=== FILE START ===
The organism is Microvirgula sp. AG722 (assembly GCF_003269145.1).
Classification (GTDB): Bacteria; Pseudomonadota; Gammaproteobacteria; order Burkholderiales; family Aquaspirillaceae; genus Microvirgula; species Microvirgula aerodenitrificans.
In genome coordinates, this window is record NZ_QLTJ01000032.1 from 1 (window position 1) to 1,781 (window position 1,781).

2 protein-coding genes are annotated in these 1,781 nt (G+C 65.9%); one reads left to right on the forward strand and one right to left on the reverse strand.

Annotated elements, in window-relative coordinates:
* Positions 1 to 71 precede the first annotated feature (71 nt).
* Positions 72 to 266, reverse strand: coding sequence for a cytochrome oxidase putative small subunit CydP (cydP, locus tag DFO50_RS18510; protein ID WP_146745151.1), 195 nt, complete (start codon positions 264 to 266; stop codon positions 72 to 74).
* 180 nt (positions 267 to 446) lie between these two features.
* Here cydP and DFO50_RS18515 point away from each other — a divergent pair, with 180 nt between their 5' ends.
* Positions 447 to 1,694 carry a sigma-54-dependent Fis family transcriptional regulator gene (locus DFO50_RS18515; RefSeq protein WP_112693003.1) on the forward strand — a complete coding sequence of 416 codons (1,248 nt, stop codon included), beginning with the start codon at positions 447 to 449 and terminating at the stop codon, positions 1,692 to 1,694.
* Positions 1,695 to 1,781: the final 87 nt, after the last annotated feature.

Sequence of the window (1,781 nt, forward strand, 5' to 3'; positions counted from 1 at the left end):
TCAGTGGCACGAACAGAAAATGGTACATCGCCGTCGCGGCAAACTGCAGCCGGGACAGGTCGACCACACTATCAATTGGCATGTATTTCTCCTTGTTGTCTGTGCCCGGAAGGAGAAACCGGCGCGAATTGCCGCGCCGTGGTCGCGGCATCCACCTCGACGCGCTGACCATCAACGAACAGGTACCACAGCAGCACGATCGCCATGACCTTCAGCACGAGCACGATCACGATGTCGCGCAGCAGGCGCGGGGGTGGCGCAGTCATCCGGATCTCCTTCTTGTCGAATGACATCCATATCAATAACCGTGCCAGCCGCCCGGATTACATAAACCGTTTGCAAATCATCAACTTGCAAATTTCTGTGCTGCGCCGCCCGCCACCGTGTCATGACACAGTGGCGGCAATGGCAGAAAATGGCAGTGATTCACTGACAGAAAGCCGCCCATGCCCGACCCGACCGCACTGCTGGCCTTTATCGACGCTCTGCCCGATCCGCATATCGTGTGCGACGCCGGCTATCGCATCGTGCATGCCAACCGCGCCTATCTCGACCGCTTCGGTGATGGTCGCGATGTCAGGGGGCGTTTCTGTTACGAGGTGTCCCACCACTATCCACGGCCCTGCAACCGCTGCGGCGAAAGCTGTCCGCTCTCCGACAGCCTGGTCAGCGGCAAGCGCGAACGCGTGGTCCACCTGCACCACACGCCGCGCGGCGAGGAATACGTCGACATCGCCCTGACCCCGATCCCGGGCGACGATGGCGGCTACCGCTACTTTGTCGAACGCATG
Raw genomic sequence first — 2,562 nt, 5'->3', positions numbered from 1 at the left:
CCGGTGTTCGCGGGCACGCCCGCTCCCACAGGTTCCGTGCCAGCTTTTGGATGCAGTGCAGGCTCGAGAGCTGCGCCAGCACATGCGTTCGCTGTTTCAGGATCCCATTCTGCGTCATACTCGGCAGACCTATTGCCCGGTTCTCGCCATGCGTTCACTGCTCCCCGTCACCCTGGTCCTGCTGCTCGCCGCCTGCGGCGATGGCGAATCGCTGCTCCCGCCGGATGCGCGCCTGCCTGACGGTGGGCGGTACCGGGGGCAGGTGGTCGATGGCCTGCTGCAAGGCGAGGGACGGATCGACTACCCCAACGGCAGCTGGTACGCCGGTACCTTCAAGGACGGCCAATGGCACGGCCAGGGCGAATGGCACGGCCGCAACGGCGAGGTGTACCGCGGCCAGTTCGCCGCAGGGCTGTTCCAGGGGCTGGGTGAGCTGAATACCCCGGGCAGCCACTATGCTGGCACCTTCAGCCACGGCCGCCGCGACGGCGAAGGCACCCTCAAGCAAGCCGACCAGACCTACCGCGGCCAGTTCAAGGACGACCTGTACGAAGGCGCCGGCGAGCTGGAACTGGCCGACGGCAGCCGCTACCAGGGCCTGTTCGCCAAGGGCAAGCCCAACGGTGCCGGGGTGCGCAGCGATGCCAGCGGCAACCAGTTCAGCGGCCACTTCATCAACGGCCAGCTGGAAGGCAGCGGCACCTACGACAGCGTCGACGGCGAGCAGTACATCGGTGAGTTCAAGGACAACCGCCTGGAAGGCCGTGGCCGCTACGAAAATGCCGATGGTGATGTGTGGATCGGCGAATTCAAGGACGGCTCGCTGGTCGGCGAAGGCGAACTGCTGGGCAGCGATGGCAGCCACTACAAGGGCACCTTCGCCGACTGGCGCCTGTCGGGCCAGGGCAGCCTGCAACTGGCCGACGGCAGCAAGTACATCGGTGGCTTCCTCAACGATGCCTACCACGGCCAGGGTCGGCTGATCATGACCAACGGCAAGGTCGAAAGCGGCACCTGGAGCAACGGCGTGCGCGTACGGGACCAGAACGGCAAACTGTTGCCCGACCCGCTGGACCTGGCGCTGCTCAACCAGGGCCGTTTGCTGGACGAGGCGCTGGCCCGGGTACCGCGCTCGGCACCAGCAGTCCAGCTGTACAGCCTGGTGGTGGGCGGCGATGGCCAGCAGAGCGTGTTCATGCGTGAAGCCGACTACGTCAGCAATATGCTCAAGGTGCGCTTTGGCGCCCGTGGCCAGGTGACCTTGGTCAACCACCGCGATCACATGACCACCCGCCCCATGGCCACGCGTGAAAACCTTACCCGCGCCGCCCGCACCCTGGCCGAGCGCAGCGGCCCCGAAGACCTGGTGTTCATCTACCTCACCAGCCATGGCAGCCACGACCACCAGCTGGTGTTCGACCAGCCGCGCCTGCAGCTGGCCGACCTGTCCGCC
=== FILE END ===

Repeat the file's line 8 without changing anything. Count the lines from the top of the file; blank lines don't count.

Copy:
* 180 nt (positions 267 to 446) lie between these two features.